Nov. 9, 2017
With its proximity to Syria and a political crisis that only recently ended, it may seem Lebanon would be a country seldom thought of by a prospective traveler. While the country did experience a significant decline in its number of visitors recently, Lebanon has been hard at work with a tourism strategy that has allowed for a quick recovery and has promoted regionally unparalleled business and industries geared toward tourists.
Starting in 2011 and bottoming out in 2013, Lebanon's tourism industry took a serious hit, a drop almost entirely attributable to the outbreak of war in neighboring Syria. As quickly as it fell, however, it began to rise. The investment arm of BLOM Bank, Blominvest Bank, called 2016 the best of the past six years and a definite sign of respite. Though the preceding six years may have been a little rough, the signs of recovery are evident.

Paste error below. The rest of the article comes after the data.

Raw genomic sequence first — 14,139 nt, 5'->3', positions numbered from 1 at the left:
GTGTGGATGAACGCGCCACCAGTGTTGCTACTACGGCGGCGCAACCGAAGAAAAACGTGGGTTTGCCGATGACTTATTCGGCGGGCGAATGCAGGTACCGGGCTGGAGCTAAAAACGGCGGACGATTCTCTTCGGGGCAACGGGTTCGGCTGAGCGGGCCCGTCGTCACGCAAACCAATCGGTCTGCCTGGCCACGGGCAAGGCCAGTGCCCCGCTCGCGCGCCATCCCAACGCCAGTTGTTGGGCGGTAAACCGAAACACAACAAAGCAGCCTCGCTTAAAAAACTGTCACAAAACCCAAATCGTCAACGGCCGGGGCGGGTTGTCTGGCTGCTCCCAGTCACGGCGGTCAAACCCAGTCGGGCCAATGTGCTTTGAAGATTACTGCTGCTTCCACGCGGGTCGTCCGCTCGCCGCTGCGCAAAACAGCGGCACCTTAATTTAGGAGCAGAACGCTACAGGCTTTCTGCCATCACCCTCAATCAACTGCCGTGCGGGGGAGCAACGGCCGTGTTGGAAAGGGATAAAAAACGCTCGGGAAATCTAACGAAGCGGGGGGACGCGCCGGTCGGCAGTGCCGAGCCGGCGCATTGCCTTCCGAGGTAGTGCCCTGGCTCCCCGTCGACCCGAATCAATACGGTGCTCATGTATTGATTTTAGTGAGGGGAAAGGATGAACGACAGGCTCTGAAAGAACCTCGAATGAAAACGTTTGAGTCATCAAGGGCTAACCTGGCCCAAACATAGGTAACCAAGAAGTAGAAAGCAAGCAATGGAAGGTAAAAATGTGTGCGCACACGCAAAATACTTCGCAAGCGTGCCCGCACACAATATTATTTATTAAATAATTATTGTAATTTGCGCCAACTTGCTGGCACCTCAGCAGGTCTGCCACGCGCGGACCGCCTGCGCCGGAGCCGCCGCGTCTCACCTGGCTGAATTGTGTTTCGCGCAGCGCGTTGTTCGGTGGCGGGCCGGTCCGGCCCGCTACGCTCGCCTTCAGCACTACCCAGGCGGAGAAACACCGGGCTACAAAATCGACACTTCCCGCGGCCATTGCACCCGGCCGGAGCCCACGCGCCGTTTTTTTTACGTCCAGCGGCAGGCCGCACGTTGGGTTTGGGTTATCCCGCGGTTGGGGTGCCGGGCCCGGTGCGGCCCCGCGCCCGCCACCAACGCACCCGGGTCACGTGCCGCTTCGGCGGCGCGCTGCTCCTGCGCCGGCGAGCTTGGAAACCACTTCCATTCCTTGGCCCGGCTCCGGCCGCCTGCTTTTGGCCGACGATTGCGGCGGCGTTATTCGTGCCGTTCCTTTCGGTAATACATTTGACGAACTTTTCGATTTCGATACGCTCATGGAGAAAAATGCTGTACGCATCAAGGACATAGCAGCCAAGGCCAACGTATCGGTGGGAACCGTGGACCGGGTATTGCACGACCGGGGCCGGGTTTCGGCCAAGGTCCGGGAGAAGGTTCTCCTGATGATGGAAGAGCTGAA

According to the Ministry of Tourism, the number of tourist arrivals dropped by nearly a quarter in 2011 compared to 2010, falling from a little less than 2.2 million to 1.66 million. The country saw its lowest numbers in 2013, approximately 1.27 million tourists, losing nearly a million visitors in two years. The country's rebound began in 2014, and since 2015 numbers have grown by double digits. In 2016 Lebanon welcomed just under 1.7 million visitors, representing an 11.23% increase from 2015. Though 2016's rise was slightly lower than 2015's YoY growth of 12%, amounting to 1.5 million arrivals, the tourism sector has seen a decidedly positive annual growth rate since the most recent decline.